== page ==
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Unsulfured wines – Dead or Alive??

For those of you who follow my writings, my last publication was a producer profile on the philosophy and wines of Bressan from Friuli, Italy.  I have been speaking rather loudly about natural wines for some time now and I will again try and get my point across about how when well made, these wines are alive.  The wines of Bressan are no exception to this rule – they are most certainly alive and have one hell of a “shelf life”.

I opened his wines and began to write about them on December 26th, 2009.  I wrote about my findings and continued to taste the wines over the course of the next few days.  On December 30th, I left for Poland where I remained until the 13th of January.  I left approx 1/3 of a bottle of the 2006 Verduzzo  Fruilano and 1/3 of a bottle of the 1999 Pignol in my fridge.  On the evening I returned home, I removed the two bottles from the fridge and poured myself a half glass of each, and was not very surprised to find that the wines were still showing well. There was no sign of turning to vinegar and the wines were still very fresh and drinkable.  This was 18 days after I opened the wines!

Tonight I finished what was left of the Pignol, a whopping 22 days after being opened, and it was showing remarkably well. If I have to be fussy, I could say that the fruit had faded a tad…(but only a tad!).  This being said, the wine was very drinkable (which I did) and showed no signs of negative volatility nor had it become vinegar and in fact improved again once it sat in the glass for 5 mintutes… This is a 10 year old wine opened 22 days ago and I enjoyed it as much today as the day I opened it.. And it was made without the use of sulfur. Sulfur is a preservative that many conventional wine makers say you cannot make a stable wine without it… really?

Before my current position at Jacob’s Bar & Kitchen, where I have the largest selection of natural wines in Norway (and I sell them almost exclusively to the tune of about 250-350 bottles a month (perhaps more)), I managed what is considered the best wine bar in Norway.  A wine bar that boasted a wine list of over 500 titles and the “Wine Spectator Best of Award of Excellence”.  Although I managed to sneak a few natural wines on the list here and there, the wine consisted of mostly a very well selected group of  “conventional” wine makers. Although we prided ourselves in hand selecting small wine makers and growers, they very often used selected yeasts and sulfur in wine making.  I speak from the 4-years of experience managing this bar when I say that almost every bottle of wine that was open more than 3 or 4 days, ok sometimes 5 days, was sent to the kitchen as “waste”. This included expensive, well-made wines.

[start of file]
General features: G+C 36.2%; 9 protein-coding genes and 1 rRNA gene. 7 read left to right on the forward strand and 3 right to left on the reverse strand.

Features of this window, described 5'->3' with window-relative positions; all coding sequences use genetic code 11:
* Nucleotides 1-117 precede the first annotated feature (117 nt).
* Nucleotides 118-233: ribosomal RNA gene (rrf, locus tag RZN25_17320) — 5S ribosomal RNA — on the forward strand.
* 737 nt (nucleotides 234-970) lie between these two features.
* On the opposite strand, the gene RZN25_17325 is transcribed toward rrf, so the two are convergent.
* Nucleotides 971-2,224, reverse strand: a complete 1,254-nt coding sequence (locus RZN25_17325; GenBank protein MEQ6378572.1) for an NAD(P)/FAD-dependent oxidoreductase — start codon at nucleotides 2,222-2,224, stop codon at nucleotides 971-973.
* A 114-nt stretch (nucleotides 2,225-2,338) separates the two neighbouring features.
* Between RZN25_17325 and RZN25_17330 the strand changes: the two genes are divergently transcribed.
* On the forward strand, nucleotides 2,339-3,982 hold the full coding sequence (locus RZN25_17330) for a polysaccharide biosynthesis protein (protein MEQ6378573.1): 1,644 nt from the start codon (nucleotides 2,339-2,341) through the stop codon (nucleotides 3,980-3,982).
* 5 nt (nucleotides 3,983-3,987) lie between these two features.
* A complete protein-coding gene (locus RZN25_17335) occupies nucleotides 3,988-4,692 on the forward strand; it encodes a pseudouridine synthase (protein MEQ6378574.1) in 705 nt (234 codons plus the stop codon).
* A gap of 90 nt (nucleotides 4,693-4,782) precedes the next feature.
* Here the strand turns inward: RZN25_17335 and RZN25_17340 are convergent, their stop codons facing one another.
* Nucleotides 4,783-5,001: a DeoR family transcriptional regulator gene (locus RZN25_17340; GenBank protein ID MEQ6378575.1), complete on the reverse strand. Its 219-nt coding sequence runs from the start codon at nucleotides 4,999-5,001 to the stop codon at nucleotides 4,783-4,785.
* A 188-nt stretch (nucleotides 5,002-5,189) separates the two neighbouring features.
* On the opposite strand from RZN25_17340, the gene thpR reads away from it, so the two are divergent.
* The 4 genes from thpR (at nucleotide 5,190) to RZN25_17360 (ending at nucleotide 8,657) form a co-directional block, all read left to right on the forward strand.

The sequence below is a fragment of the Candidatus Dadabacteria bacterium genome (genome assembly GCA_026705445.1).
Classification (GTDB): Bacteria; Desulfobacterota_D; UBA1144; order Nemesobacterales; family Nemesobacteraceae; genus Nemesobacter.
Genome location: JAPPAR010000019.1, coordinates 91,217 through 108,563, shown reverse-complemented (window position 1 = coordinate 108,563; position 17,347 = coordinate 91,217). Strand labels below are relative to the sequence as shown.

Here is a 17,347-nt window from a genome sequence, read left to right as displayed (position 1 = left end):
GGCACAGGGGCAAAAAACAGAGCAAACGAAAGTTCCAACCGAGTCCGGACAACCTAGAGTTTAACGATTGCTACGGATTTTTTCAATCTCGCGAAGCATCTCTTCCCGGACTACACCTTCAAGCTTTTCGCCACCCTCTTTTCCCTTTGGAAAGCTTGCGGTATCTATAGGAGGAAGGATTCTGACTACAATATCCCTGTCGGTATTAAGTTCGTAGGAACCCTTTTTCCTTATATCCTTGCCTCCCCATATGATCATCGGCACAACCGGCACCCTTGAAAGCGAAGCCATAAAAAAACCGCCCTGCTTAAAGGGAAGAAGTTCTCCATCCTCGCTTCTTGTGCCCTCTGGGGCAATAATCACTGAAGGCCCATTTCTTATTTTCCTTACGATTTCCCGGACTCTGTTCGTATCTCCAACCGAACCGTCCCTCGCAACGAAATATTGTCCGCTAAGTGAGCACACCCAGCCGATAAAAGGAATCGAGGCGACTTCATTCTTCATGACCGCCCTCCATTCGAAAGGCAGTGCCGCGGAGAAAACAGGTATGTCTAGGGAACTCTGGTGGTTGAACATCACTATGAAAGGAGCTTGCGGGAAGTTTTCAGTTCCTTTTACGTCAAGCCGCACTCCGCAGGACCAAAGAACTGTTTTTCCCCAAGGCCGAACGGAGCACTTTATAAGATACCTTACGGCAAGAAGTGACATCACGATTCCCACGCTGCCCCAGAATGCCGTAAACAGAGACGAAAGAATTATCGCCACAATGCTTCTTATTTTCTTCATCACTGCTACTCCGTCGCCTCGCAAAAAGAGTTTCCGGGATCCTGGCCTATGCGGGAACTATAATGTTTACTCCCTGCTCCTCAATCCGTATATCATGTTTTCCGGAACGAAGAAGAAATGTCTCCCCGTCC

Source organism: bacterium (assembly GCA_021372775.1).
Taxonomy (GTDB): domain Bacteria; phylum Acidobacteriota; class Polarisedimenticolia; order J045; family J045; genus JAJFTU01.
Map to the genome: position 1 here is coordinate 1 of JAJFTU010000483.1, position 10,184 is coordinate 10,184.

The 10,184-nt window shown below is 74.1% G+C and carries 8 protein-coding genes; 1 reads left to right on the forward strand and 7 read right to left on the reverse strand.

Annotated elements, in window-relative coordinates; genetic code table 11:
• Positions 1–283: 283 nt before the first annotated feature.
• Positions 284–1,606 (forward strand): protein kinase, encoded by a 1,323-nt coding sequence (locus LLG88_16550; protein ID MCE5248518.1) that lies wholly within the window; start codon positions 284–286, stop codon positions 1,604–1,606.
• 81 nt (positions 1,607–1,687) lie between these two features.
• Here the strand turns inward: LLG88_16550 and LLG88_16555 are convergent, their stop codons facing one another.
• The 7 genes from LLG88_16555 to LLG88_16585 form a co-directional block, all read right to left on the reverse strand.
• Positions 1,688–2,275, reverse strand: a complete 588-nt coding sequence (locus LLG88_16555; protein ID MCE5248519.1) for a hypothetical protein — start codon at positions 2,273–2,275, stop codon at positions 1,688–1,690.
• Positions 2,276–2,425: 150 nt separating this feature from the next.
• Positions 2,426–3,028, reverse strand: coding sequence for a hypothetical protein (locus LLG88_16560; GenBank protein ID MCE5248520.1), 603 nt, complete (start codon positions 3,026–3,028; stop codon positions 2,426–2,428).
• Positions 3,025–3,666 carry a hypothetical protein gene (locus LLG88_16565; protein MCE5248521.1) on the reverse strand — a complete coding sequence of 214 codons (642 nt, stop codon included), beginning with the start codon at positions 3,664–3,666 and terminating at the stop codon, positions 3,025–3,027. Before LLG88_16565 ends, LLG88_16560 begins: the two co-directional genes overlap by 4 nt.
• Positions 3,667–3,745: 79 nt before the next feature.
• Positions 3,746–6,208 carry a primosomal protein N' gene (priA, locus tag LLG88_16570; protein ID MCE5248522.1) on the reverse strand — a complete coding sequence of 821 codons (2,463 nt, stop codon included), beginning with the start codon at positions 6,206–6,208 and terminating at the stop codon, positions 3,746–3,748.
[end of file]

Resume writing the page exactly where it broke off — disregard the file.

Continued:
In my last 12 months of running the wine program for Jacob’s Bar & Kitchen, I sell almost exclusively organic, biodynamic an natural wines. I have a wine list of over 15 unsulfured wines, and I hardly send a bottle of wine to the kitchen as waste.

I have experience with other natural wines being long lived like the wines of Frank Cornelissen, Domaine Le Mazel (vertical tasting coming soon!) and Clos Roche Blanche (whose wines I have tasted over a one week period) for example.  I have deliberately set aside opened bottles of wine from the likes of these producers and tasted them over the course of weeks only to find that they almost always improve over the course of 10 days. I often find they level out and remain the same through the 14th day after being open, and most will begin to fade after day 18.

Why does this happen? I am not sure that I have the explanation for this. I feel that these wines are alive. Sulfur may be a preservative, but what kind of perservative kills its host?! Well-made wines without sulfur in my opinion are alive, more stable, have more interesting aromas and I am able to drink more and feel better the next day.

I just have to finish by saying that I simply write what comes spontaneously to me.. It’s what I feel.  In this case it’s also based on my experience and I challenge and welcome anybody who wants to discuss their personal findings on this subject, after all, I just want to learn as much as possible about the life that these wines possess.

Category: 1 WINE, 9 WINE THOUGHTS, natural wine (100% living wine), Unsulfured wines - Dead or Alive??

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10 Responses

  1. Jacob says: